Check out a few of the photos from our kayaking adventure below. You may even recognize a couple of my fellow travel bloggers, including Kristen from Hopscotch The Globe and Will from Wake And Wander.
Overnight camping is also an option for anyone wishing to continue this experience past sunset. Visitors can either bring their own tents and set up camp in several designated campgrounds ($7/each) or rent one of the four-person cabins that are scattered along the river. Cabins include basic amenities such as heating/cooling, refrigerator, and microwave and cost $60/night during the week or $70/night on Fridays and Saturdays.
Further details including specials and upcoming events can be found on the Hocking Hills Canoe Livery website.
Of course these activities are but a fraction of all the outdoor adventures awaiting visitors of Hocking Hills and the surrounding area. Depending on the season other great choices include a variety of haunted hikes and ghost stories, wildlife observation and education treks, fishing, hunting, and even occasional nighttime activities/events. Keep this in mind the next time you find yourself passing through Ohio or searching for an affordable family vacation. And as always, if you have any questions that are not answered by the links included then feel free to give me a shout.
Australia is a continent of extremes with Queensland generally going through two types of weather per year; dry, clear and cool or wet, muggy and hot. The recent bout of arid conditions, coupled with crystal-clear sunshine days means that the National Parks in Queensland, Australia are in top condition for discovery through camping, hiking and four-wheel driving.
We took advantage of the 25+ days of no rain to head out and explore a spot we had not visited previously: Conondale National Park. Approximately 130km North West of Brisbane in South East Queensland, the reserve spans an enormous 35,000+ hectares. To gain access we had two creek crossings to make. The waters at this time of year were less than half a metre deep, but it was still a thrill to take the vehicle pummelling into the glassy, ice-cold streams.
We were at once surrounded by trees, hundreds of years’ old, rainforest with towering palms and other native plant life of every shade of green ever conceived. With our windows down, crisp country air rich with the scent of earth began filling our nostrils and immediately grabbing our attention, its’ coolness like a slap in the face.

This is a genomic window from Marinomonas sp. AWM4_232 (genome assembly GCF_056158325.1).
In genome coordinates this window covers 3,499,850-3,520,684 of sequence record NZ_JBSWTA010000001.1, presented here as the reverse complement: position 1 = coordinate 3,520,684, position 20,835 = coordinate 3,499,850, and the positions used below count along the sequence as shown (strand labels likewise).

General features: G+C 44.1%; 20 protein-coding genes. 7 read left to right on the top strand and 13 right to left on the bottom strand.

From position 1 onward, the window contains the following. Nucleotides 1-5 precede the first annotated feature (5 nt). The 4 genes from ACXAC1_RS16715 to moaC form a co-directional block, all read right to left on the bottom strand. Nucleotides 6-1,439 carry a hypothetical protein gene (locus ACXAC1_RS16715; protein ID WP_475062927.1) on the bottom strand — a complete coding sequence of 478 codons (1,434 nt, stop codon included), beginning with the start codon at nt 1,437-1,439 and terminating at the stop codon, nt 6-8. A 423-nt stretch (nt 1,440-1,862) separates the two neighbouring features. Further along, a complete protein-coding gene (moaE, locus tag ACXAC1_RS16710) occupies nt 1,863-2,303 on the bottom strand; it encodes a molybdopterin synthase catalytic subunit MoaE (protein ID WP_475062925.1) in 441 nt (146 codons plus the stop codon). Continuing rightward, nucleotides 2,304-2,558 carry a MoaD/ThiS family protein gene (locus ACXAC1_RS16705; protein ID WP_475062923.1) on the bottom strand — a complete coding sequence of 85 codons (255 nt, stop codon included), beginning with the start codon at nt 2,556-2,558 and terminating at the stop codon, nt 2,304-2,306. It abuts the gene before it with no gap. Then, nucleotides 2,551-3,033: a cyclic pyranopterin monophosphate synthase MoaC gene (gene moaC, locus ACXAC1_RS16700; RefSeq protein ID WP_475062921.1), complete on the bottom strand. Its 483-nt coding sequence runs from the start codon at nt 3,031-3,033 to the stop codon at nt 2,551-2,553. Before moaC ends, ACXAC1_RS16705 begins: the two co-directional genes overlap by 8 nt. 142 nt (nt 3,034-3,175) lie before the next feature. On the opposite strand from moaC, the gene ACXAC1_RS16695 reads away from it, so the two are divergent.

We parked up at the first campsite which was a wide-spanning grassy area in amongst trees and flanked by thicker forest and bordered at one side by the pristine creek, glistening in the sunshine. Soon we discovered there are four separate campsites. These are some of the best maintained areas we’ve seen, including toilets, running water, creek views, rainforest surrounds and fire rings. Campsite 1 even includes shower facilities. Families, couples and individual adventurers have plenty of privacy and space between each site.
Australia is ever-teetering on the knife-edge of extremes. Severe drought crippled much of the continent for many years before 2011 brought the heart-breaking flood disaster. Ever in the forefront of our minds are how much we depend on the fragile weather system and how important it is for us to get out and enjoy the national parks when that system is in balance, remembering to never take it for granted.
We decided at the last minute that we needed to take a family vacation but we were running short on time and money, so what was I to do? I had read a blog post a few months ago about yurts. This got me interested, what's a yurt?? I was asked by my friends when I first mentioned it to them. Basically a yurt is a round, heavy duty, permanent tent. It has heavy gauge vinyl for the sides and wooden supports for strength. Our short camping adventure took us to Torreya State Park, near Bristol, Florida in the United States. This was the only yurt (at least that I could find in a state park) in the entire state. We made our reservations the day before we were set to arrive, so I was excited to see that there was availability with short notice.
There is one down side to the yurt. All future "camping" trips will be compared to it, and I have a feeling they won't fare well. The yurt camping concept is nothing short of ingenious. You are only a step away from the wilderness, yet you have a roof that will withstand the heaviest rain, and AC for those hot summer days. You really do have the best of all worlds.
So, whether you are new to camping, or just new to yurts (like I was), if you get the chance to try a yurt, DO IT! It is surprising how much it was like a tent, but with all the comforts of home. We will definitely take advantage of one next time they are available at the campground that we are looking to stay at. They are usually a little more than a regular campsite (ours was $40/night) and sites were around $15-$20.